Joint audit and audit quality

84 Pages Posted: 31 Aug 2021

Date Written: August 27, 2021


This review explores behavioural perspectives to provide insights on a contribution of joint audit to audit quality. We suggest joint audit to act as a means to reduce cognitive bias and enhance professional scepticism in financial statement audits. With reference to social and psychological factors impacting the quality of auditor hypothesis formation and the search for corroborating evidence, we suggest that heuristics and cognitive bias particularly affect the application and maintenance of an appropriate level of professional scepticism and the gathering of sufficient appropriate evidence to support managerial assertions during audit.

Auditors conduct their work under a complex raft of heuristics, and social and cognitive influences, which affect auditors’ impartiality and performance with implications for audit quality. The impact of social and psychological factors on auditor independence and competence is suggested to compromise a single engagement team to an extent that can be less pronounced under appropriately designed joint audit arrangements. We base our insights on a review of research on the impact of bias on judgement formation and professional scepticism during audit, and observations from auditing practice.

Joint audits can provide beneficial synergy including higher scepticism, higher accountability, bias mitigation (Marnet, Barone and Gwilliam, 2018), peer consultation and review, and, overall, higher joint expertise (Biehl, Bleibtreu and Stefani, 2021). We suggest that joint audits can also contribute to enhancing audit quality by reducing auditor dependence (Velte, 2017).

We further reflect on the UK White Paper (BEIS, 2021) proposals drafted in response to recommendations made by three independent reviews commissioned by the UK Government in 2018 (Kingman, 2018; Brydon, 2019; CMA, 2019). The focus of this review is on the potential for joint audit to enhance audit quality by reinforcing professional scepticism and strengthening the audit review process through bias mitigation.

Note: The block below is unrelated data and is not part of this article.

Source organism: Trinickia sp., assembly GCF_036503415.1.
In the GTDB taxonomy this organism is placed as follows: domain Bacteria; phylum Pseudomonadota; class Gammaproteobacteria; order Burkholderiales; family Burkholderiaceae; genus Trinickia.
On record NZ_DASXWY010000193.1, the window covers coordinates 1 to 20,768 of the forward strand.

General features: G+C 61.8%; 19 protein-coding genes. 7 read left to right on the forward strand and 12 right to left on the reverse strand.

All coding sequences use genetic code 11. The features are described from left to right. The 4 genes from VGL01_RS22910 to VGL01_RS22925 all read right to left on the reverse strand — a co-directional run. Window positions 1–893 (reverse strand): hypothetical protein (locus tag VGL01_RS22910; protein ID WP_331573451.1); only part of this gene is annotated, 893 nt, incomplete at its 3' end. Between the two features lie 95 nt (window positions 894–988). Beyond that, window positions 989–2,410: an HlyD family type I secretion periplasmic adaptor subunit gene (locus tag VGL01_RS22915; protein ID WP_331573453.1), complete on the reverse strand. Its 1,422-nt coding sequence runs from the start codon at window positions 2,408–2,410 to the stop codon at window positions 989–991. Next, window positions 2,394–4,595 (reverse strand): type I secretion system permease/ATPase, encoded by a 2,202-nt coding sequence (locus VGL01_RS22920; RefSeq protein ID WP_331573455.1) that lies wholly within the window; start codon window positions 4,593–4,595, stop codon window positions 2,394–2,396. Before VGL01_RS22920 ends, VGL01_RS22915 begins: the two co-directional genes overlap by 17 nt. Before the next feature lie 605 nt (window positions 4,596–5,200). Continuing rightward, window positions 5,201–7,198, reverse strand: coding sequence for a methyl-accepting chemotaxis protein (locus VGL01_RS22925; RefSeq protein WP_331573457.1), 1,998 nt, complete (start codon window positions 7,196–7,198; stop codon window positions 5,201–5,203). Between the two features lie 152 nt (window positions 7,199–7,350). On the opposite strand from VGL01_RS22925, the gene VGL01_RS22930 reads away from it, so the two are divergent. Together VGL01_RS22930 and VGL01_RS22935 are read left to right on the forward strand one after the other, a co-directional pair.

Assessing and comparing quality outcomes remains challenging – especially when studying different markets, different jurisdictions, and different types of companies. Previous studies focused on accruals or fraud, with noted methodological challenges and typically ambiguous results for empirical investigations (e.g., Jones, 1991; DeFond and Park, 2001; Francis and Wang, 2008; Francis et al., 2009; Ratzinger-Sakel et al., 2013; Velte, 2017).

The contribution of joint audit to audit quality through the mitigation of cognitive bias during audit is a largely overlooked area in the prior literature, although investigations on the effects of bias and heuristics on audit quality in the single auditor context have a long history. Thus, this review complements the existing literature and provides a new perspective to assessing a contribution of joint audit to audit quality. Building on the extant literature on single audit arrangements, it is suggested that the impact of bias and heuristics on audit quality can be less pronounced under joint audit arrangements than for a single engagement team. Bias mitigation from appropriately designed joint audit arrangements has the potential to allow for a more consistent application of an appropriate level of professional scepticism, a characteristic of critical importance to audit quality.

Keywords: Joint audit, audit quality, professional scepticism, bias, heuristics

JEL Classification: D02, E61, G41, M42, M48

Suggested Citation

Marnet, Oliver, Joint audit and audit quality (August 27, 2021). Available at SSRN: or

Oliver Marnet (Contact Author)

University of Southampton ( email )

University of Southampton
Southampton Business School
United Kingdom

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